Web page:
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Tajik journalists face fines for ‘incomprehensible’ words

world Updated: Aug 02, 2016 16:12 IST
AFP
AFP
Tajikistan

“There are cases when journalists use as many as 10 words in one day that the simple reader, viewer or listener cannot comprehend,” said Gavhar Sharifzoda, the head of Tajikistan’s state language committee.(Shutterstock)

First they banned Russia’s version of Father Christmas, then they forbade foreign names for babies.

And now Tajikistan, one of Central Asia’s most reclusive states, is going to start fining journalists caught using “incomprehensible” words, a government official said on Monday.

“There are cases when journalists use as many as 10 words in one day that the simple reader, viewer or listener cannot comprehend,” said Gavhar Sharifzoda, the head of Tajikistan’s state language committee, in comments carried by Russia’s Interfax news service.

“This grossly violates the norms of state language.”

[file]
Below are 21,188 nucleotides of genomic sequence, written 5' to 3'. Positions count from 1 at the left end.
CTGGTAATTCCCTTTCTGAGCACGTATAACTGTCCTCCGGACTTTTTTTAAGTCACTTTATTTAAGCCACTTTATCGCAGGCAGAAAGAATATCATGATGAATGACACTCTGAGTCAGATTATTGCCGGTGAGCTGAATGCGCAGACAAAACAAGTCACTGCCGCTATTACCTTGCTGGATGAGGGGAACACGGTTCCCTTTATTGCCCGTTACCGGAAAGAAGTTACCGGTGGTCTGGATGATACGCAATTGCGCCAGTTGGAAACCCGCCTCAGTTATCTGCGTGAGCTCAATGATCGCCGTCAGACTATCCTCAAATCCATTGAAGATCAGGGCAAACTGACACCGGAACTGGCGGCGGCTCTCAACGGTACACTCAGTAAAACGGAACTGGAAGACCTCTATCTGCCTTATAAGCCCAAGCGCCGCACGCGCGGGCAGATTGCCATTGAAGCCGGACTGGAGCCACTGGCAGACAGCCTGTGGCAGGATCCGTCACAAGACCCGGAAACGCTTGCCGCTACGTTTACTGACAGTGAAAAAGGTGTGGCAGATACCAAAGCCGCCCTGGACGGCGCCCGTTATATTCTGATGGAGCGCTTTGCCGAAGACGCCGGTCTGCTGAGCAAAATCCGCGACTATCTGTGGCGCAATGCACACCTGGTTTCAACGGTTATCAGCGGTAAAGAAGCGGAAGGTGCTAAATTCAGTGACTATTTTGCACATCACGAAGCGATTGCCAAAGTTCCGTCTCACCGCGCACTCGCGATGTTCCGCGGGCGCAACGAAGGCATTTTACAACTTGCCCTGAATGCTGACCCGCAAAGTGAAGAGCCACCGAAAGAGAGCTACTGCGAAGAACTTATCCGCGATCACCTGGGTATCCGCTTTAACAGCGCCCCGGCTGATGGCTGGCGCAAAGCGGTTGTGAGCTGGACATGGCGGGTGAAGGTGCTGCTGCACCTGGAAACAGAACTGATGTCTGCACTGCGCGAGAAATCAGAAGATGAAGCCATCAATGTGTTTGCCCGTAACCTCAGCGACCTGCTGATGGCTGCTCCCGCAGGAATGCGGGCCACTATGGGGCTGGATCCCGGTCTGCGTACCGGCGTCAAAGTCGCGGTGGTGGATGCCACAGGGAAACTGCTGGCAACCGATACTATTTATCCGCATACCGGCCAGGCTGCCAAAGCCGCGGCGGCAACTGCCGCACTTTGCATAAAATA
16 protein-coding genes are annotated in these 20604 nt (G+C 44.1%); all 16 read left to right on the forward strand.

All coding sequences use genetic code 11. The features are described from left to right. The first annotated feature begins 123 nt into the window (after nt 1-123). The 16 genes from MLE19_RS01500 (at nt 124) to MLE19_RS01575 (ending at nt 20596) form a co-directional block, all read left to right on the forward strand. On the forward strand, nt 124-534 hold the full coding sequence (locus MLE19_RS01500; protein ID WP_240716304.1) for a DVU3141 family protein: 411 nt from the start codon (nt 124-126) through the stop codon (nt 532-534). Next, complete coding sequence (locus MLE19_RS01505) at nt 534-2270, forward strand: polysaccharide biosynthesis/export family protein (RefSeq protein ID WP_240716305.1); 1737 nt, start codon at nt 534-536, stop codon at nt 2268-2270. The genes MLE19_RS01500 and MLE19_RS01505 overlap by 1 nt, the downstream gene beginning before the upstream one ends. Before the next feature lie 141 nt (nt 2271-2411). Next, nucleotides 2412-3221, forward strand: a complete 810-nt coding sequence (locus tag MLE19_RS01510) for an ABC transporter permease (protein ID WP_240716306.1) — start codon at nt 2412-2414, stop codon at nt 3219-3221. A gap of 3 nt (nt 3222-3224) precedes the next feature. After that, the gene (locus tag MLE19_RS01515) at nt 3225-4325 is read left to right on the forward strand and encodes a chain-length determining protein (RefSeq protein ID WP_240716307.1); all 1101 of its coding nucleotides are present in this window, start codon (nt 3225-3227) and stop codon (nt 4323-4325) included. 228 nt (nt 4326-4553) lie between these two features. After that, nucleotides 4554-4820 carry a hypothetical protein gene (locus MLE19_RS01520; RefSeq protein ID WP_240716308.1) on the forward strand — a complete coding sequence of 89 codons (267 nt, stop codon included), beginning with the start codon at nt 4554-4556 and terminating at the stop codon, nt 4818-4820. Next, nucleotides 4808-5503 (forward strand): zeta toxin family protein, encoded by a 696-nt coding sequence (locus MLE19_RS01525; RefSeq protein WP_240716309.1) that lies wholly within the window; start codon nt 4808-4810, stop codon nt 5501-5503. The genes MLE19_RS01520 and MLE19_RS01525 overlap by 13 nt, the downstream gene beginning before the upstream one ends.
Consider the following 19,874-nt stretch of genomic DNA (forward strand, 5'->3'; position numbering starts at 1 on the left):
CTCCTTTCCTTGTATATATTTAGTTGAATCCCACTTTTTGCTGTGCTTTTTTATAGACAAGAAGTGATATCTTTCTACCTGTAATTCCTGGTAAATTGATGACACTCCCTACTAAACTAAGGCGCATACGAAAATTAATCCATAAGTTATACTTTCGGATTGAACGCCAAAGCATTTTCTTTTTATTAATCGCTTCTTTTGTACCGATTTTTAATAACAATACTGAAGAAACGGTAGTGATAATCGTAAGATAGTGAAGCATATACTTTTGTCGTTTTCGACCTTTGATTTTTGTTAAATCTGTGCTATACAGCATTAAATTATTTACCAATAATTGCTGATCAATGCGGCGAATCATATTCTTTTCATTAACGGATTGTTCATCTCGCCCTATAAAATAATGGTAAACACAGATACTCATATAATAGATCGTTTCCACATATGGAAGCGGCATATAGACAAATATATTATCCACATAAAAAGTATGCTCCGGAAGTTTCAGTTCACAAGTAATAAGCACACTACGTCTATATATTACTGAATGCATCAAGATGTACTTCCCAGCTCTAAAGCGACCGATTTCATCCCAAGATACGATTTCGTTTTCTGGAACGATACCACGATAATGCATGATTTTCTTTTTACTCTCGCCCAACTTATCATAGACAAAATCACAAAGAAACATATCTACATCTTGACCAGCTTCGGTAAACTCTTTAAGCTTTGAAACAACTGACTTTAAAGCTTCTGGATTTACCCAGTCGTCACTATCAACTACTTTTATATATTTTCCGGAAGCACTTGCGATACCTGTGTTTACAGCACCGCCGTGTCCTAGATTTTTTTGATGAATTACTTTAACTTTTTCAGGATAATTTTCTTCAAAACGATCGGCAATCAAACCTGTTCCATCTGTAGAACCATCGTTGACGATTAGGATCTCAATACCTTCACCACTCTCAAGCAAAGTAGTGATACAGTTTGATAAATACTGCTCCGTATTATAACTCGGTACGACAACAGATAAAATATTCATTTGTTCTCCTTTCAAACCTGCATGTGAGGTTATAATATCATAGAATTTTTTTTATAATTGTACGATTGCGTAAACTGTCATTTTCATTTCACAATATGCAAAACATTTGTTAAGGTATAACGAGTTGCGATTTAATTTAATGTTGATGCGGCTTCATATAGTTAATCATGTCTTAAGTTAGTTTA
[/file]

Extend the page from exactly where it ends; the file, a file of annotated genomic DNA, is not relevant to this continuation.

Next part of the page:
Authorities in the country of eight million have recently complained about the growing influence on Tajik, the official state language, of Farsi and Dari, which is spoken in Afghanistan.

Sharifzoda said fines for individuals will range from $75 to $100 (67 to 90 euros), while state officials and organisations will have to pay up to $200.

It remains unclear when the new regulations will come into force.

Tajik is the sole state language in Tajikistan although Russian is constitutionally recognised as a language of “inter-ethnic communication” and is widely spoken in the ex-Soviet republic.

In a bid to boost patriotism, the long-serving president of the impoverished country, Emomali Rakhmon, ended the use of Russian as an official language in 2009.

The Tajik language is still written in an adapted form of the Russian Cyrillic alphabet, however.

The landlocked country has in the past adopted restrictive legislation, including bans on Russia’s version of Father Christmas, large public celebrations and non-Tajik names for newborn babies.

Similar regulations exist in other post-Soviet states, as they aim to curb the influence of Russian.

Reports of bans on the sale of Islamic clothing in certain cities and forced beard shavings by police in the secular country are also widespread.